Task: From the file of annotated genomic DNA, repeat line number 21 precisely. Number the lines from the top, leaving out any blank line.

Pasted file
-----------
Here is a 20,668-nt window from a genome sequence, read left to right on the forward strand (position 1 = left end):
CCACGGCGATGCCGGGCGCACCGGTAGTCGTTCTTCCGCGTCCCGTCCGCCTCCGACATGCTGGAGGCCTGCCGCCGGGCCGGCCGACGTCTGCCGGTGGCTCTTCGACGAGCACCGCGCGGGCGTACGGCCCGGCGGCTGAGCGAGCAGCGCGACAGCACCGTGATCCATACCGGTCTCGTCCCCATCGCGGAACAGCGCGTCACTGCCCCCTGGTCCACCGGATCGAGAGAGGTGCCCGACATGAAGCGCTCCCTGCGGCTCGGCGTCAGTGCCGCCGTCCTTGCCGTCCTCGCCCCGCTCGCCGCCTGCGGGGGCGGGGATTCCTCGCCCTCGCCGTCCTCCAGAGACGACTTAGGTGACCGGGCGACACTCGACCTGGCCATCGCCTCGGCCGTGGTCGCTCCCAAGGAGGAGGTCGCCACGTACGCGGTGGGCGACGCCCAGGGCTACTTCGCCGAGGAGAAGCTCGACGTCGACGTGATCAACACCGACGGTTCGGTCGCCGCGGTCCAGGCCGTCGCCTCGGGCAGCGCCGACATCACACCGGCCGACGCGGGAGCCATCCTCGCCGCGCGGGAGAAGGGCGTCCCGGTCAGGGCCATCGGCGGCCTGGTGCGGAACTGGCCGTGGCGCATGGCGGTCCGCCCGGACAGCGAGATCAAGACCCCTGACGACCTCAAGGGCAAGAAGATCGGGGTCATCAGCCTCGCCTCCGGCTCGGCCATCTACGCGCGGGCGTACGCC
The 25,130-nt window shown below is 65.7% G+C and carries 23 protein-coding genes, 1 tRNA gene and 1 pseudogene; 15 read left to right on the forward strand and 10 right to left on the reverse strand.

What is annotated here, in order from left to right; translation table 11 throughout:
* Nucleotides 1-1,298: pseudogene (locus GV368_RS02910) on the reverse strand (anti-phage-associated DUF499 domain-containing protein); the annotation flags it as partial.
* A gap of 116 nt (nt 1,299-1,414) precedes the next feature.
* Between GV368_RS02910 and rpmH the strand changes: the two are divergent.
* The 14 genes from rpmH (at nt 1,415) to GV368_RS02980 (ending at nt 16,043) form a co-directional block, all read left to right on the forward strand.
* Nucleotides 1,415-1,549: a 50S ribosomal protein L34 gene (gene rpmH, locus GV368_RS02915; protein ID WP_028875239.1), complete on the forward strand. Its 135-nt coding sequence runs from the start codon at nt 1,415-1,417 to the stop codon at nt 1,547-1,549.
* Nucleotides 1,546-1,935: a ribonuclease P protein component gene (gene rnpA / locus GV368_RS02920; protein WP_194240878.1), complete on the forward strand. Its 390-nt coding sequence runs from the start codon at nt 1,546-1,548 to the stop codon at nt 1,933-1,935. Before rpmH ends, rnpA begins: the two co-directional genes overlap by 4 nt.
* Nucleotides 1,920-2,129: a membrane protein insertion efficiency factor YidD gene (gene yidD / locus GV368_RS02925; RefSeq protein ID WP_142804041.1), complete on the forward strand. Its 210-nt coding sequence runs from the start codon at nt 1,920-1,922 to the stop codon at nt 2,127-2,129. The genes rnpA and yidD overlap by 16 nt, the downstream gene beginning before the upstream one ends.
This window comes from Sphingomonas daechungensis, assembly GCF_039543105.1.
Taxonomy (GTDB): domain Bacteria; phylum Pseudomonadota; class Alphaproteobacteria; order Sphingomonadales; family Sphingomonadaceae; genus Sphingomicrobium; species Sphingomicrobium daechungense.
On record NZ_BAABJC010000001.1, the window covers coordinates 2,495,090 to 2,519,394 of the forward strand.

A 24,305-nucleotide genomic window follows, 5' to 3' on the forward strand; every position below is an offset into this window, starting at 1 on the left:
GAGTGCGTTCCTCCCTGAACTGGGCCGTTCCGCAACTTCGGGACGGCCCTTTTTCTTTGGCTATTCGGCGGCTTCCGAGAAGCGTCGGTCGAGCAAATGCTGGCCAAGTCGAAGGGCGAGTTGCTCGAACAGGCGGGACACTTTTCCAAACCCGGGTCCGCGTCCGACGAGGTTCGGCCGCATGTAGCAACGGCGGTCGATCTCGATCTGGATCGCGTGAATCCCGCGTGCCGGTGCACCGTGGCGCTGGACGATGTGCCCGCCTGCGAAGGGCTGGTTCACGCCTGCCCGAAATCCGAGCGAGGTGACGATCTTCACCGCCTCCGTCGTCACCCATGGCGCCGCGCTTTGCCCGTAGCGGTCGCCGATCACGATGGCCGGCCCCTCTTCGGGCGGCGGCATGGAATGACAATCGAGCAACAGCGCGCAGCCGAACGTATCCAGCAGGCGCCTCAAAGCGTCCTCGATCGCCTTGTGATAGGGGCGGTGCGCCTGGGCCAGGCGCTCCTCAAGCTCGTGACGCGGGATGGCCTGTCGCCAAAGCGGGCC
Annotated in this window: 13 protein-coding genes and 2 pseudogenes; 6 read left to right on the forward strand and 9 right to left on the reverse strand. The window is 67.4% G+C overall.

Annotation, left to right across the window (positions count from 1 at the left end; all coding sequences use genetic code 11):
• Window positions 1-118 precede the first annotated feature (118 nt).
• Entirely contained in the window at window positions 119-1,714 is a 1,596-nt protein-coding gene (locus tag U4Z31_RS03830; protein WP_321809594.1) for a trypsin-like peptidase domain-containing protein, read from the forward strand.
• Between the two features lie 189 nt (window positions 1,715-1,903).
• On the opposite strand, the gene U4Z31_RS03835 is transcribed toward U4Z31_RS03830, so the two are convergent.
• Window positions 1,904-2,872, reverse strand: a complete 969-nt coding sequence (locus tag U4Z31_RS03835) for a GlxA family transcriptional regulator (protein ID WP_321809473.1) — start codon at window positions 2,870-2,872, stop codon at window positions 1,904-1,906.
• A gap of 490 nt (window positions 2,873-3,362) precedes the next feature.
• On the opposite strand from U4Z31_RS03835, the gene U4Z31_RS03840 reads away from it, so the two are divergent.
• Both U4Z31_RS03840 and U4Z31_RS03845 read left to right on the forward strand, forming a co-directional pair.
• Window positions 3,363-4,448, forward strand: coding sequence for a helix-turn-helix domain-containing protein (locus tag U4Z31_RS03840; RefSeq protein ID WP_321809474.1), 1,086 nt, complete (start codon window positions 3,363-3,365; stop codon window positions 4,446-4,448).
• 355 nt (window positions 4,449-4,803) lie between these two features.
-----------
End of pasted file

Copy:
• Between the two features lie 189 nt (window positions 1,715-1,903).